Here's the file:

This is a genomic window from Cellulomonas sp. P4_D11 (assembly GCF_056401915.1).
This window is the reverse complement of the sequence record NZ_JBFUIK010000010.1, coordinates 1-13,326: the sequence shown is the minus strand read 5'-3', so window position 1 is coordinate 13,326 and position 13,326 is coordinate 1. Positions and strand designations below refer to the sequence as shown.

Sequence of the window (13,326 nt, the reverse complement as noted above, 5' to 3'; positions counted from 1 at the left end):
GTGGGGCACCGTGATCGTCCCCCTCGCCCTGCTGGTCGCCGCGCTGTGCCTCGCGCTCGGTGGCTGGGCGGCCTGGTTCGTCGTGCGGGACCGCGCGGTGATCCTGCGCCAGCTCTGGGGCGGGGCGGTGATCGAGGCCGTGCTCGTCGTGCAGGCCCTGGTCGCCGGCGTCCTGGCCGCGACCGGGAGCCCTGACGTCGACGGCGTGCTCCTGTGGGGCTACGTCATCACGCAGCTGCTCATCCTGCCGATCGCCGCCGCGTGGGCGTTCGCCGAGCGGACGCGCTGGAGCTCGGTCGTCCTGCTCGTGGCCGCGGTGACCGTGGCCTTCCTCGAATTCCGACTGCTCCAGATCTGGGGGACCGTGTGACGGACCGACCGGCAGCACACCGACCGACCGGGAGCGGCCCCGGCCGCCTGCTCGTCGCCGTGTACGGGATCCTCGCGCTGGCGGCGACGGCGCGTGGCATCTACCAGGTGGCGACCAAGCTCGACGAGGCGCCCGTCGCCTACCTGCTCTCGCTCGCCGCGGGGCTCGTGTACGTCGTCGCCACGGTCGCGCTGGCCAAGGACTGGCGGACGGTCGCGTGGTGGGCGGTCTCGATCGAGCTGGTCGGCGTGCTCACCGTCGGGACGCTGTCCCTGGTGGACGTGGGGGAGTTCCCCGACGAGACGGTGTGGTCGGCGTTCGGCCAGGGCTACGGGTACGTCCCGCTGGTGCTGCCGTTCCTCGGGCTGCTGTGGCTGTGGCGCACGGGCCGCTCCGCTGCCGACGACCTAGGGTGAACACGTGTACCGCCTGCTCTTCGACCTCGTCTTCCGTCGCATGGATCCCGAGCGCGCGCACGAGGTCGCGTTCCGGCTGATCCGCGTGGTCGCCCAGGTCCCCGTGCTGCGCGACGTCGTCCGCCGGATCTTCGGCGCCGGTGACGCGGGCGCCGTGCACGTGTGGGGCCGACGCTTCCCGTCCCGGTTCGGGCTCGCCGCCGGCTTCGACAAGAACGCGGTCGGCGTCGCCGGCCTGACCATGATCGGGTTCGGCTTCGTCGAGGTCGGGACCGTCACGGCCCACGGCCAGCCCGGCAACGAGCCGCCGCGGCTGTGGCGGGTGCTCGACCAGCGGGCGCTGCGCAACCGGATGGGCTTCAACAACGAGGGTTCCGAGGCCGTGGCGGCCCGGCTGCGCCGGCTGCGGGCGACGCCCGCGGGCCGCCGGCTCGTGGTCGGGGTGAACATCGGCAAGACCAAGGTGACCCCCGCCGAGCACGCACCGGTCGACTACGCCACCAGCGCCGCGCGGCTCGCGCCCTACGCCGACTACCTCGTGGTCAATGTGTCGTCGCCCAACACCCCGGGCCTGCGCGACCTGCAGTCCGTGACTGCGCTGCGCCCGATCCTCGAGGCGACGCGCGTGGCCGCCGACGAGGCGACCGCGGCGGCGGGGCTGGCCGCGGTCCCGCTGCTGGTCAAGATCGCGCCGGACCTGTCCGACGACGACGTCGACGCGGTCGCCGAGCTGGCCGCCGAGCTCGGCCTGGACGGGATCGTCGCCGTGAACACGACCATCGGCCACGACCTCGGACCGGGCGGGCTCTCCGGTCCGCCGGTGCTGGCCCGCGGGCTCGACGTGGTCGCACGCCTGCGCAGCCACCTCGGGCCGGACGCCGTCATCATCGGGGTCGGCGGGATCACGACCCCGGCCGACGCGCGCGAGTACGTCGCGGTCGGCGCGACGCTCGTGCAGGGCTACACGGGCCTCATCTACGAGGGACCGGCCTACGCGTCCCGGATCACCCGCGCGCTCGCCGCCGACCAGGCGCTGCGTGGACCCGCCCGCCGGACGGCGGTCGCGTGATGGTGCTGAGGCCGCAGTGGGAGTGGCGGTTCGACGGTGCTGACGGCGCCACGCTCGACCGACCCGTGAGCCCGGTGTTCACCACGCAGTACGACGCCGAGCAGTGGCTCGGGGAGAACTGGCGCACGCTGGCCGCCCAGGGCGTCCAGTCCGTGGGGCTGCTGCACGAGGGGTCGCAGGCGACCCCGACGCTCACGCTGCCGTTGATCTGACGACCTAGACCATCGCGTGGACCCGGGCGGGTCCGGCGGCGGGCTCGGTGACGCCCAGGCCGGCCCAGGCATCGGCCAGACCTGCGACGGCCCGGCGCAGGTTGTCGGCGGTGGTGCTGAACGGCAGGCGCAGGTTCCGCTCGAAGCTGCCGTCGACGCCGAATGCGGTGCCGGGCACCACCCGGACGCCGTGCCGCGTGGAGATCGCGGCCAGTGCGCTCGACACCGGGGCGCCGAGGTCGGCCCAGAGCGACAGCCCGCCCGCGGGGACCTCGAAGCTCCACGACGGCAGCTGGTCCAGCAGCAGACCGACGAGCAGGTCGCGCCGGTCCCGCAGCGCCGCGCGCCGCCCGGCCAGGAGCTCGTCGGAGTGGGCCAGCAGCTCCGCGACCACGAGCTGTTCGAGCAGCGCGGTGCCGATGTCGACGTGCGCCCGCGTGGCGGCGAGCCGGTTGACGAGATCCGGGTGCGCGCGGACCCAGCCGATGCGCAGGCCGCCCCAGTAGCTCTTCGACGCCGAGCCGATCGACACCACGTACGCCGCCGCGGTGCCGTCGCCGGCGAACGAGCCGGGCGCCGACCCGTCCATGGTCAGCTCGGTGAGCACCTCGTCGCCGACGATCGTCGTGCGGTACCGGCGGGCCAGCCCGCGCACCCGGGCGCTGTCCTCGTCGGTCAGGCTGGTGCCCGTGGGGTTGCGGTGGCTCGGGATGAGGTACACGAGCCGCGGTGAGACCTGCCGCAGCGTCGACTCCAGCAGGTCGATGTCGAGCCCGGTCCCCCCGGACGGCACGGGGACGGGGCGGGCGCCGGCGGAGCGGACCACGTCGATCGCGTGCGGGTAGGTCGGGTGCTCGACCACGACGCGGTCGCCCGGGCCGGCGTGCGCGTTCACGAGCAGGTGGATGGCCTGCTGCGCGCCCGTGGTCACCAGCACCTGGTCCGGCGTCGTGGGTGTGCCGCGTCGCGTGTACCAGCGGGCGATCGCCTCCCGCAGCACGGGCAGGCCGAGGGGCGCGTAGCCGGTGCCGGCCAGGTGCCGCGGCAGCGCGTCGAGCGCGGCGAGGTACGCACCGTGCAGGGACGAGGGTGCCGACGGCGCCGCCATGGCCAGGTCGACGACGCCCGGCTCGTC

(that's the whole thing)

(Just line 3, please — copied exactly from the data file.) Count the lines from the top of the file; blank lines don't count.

Sequence of the window (13,326 nt, the reverse complement as noted above, 5' to 3'; positions counted from 1 at the left end):